COMMUNITY anger has put an end to a deal between supplements giant Blackmores and the Pharmacy Guild of Australia which would have seen pharmacists recommending vitamin and dietary supplements with prescription medicines.The Guild, which represents 94 per cent of Australia’s 5,200 pharmacies, had reached an agreement with Blackmores to recommend a range of their products to patients when they picked up prescriptions for antibiotics, cholesterol and high blood pressure medications.
The deal was immediately met with anger and concern from leading health organisations including the Pharmacist Coalition for Health Reform (PCHR), the Australian Medical Association and the National Prescribing Service (NPS), which questioned whether the Guild was putting its commercial interest ahead of its role as a health service provider.
The concerns were raised because of the lack of evidence about the benefits of using dietary or vitamin supplements when taking prescription medications.
Dr Geraldine Moses, a drug safety researcher, told Fairfax’s Julia Medew that there was evidence that the more drugs a person took, the more likely they were to experience complications. She said that it was incorrect to presume that replenishing nutrients that were reduced by prescription medications was the right thing to do. Blackmores were “presuming that because levels go down, we should make them come back up again, but for all we know, those levels going down is part of the mechanism of the drug,” she said.
News of the partnership also prompted the NPS to review the evidence for the supplements that were to be promoted.
The NPS states on its website that “People shouldn’t take complementary medicines just because their prescription medicines could cause nutritional deficiencies or side effects.
“Adding an additional medicine should never be done lightly, especially if you’re already on multiple medicines — it adds to your financial cost, and might cause side effects or medicine interactions or even affect how well you take your other medicines”.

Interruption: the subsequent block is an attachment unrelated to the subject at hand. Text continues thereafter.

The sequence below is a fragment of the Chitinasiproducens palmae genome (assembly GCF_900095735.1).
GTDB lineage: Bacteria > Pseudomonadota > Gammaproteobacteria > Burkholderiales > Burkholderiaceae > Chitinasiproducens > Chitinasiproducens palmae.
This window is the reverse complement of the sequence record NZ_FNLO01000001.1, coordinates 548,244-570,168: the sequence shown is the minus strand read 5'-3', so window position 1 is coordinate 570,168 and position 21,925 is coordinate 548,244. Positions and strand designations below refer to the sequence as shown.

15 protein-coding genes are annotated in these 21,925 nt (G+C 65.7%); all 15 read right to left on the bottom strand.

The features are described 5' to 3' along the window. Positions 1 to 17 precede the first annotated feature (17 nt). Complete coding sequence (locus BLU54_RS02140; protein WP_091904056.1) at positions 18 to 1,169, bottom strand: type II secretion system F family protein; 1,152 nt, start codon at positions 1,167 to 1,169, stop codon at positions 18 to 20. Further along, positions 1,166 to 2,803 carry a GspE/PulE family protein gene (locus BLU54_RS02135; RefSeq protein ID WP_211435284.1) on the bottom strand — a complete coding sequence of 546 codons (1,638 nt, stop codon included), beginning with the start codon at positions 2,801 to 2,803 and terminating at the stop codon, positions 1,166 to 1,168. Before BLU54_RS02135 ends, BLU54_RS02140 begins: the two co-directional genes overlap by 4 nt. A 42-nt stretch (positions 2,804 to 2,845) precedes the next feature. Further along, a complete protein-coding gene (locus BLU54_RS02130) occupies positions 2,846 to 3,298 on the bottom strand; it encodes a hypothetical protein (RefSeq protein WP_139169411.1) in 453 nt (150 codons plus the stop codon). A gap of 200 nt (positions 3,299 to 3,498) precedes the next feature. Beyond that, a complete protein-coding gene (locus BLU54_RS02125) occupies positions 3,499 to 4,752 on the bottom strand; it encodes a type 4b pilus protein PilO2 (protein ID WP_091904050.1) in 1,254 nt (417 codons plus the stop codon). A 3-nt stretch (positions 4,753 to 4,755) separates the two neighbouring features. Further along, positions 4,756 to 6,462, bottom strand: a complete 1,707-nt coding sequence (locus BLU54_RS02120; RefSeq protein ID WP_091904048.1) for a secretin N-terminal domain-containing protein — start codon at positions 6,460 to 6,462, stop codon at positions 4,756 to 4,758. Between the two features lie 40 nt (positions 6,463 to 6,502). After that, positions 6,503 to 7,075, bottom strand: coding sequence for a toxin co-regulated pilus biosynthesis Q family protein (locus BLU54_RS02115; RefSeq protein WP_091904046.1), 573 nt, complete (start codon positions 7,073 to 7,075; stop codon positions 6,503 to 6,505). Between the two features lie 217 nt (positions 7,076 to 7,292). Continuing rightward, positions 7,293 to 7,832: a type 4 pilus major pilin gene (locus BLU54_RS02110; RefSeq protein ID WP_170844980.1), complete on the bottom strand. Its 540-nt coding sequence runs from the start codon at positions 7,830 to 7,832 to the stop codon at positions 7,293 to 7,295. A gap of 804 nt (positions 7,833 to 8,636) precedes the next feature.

The financial motivations behind the deal for the Pharmacy Guild were laid bare by one supporter of the move, the Commonwealth Bank (CBA).
CBA analyst Natalie Kelly told The Australian that the move was set to increase pharmacists’ non-dispensary sales at a time of reforms to the Pharmaceutical Benefits Scheme and greater price transparency.
In other words, the deal would have allowed pharmacists to make money at a time when their profits were under pressure in other areas.
The Guild said the decision to abandon the deal had been made “in view of the strong level of public concern about the proposal”.
“The idea that community pharmacists would take part in commercial ‘upselling’ without regard to their professional standards is offensive to our profession and rejected by the guild’.’
The PCHR,?which represents 20,000 pharmacists, welcomed the decision.
“Our members were extremely unhappy with the deal, with a Pharmacist Coalition poll of close to 500 people showing that 94% disagreed with the Blackmores deal and believed it undermined the professionalism of pharmacists,” spokeswoman Yvonne Allinson said.
Despite the resolution of this issue, it’s not the first time pharmacies have come in for criticism over a perceived conflict of interest between their commercial aims and health care role.
Many pharmacies sell weight-loss shakes, supplements and bars despite strong and consistent evidence showing that they provide no benefit or even lead to weight gain.
At least people can now be assured that when they go to the pharmacy to pick up their prescriptions, the prescription will be all that they’ll be getting.